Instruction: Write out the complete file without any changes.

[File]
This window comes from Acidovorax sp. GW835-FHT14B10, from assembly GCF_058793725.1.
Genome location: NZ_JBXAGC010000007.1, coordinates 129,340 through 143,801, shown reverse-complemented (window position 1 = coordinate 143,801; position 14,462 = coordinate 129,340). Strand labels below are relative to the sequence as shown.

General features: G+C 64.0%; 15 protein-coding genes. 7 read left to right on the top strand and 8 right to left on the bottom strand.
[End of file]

This window comes from Acidovorax sp. GW835-FHT14B10, from assembly GCF_058793725.1.
Genome location: NZ_JBXAGC010000007.1, coordinates 129,340 through 143,801, shown reverse-complemented (window position 1 = coordinate 143,801; position 14,462 = coordinate 129,340). Strand labels below are relative to the sequence as shown.

General features: G+C 64.0%; 15 protein-coding genes. 7 read left to right on the top strand and 8 right to left on the bottom strand.